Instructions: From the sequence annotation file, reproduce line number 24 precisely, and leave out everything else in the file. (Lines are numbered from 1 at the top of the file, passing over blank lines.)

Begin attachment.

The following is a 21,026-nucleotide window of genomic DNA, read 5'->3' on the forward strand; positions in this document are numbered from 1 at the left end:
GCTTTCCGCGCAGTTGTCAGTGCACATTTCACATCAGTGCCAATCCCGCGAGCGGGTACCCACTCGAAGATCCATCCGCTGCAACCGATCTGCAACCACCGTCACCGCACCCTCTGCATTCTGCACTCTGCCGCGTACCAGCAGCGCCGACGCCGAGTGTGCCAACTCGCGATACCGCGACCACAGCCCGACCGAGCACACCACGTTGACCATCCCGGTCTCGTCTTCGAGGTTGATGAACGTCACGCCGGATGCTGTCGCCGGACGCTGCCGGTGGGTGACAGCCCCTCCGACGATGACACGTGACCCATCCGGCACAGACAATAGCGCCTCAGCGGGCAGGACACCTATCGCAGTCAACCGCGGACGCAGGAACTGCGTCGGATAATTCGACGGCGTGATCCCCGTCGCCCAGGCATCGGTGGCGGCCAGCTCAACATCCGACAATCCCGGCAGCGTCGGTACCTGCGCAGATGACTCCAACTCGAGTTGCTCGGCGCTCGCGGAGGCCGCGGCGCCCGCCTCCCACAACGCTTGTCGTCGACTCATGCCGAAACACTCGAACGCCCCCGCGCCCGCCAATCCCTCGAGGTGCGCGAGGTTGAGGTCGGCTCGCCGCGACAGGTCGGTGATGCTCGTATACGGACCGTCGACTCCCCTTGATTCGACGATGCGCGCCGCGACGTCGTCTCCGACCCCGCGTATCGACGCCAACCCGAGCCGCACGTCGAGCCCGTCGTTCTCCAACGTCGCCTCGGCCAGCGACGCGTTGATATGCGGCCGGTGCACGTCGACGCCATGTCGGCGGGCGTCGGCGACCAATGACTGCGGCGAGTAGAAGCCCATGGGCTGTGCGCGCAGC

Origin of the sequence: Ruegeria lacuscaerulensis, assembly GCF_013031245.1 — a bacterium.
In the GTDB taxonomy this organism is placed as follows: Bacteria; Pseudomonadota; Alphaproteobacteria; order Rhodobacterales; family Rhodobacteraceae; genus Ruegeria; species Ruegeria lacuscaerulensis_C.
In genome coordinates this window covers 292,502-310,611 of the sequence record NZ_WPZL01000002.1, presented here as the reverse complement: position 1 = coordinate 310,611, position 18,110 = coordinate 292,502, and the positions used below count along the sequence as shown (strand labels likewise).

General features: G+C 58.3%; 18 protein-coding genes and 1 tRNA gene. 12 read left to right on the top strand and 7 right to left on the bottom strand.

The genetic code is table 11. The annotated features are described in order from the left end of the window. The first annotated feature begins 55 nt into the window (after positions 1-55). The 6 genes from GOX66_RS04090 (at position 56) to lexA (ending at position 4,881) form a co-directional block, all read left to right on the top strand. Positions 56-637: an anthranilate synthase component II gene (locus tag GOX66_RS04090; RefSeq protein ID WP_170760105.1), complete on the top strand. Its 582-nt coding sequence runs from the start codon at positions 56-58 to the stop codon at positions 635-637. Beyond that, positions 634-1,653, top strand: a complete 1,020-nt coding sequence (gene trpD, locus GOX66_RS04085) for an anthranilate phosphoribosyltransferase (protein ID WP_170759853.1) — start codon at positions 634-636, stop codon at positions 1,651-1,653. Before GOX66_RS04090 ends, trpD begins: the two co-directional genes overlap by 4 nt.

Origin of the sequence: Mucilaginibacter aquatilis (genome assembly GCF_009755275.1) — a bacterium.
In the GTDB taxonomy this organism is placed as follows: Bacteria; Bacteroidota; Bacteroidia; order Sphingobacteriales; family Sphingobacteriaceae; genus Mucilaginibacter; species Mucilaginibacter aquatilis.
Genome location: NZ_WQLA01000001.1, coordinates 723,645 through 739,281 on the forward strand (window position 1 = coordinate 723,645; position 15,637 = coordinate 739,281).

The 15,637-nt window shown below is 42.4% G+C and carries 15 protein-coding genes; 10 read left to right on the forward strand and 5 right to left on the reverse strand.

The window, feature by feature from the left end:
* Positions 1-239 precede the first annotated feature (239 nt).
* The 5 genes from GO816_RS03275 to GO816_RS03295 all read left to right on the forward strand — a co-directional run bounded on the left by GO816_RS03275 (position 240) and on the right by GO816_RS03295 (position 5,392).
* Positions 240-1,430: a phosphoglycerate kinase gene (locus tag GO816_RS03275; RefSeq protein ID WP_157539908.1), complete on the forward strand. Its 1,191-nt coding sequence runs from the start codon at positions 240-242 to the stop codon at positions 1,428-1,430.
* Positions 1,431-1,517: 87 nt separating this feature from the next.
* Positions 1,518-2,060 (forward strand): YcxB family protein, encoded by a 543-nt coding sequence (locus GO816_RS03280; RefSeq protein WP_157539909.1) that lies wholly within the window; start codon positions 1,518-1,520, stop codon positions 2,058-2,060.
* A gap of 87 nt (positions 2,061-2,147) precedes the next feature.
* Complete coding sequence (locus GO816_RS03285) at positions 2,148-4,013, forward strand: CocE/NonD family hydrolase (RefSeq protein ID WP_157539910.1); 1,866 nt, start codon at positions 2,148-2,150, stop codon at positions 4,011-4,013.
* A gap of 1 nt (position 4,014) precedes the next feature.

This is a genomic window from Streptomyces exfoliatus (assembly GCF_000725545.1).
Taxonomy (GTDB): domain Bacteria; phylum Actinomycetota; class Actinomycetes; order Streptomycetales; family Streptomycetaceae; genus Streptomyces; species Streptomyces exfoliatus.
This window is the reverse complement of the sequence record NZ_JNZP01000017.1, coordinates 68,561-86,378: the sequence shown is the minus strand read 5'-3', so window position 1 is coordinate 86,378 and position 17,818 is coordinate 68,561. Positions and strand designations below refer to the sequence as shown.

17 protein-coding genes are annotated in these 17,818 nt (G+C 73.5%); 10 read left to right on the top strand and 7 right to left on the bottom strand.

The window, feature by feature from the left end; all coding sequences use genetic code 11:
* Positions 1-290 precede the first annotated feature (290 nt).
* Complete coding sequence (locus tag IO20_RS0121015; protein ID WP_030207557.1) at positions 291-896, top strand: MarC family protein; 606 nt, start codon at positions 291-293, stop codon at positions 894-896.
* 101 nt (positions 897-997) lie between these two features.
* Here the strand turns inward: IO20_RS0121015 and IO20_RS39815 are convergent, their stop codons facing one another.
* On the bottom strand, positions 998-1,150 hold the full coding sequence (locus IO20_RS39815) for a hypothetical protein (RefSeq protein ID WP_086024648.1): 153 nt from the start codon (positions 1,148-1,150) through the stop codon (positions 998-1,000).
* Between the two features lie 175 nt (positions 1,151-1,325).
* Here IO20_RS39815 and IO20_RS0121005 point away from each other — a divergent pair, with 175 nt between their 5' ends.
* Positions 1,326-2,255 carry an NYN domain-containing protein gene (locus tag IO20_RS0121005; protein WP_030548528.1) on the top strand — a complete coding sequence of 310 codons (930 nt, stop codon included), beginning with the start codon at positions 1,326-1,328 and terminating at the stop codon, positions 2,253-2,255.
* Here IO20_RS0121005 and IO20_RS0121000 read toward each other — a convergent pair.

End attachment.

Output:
17 protein-coding genes are annotated in these 17,818 nt (G+C 73.5%); 10 read left to right on the top strand and 7 right to left on the bottom strand.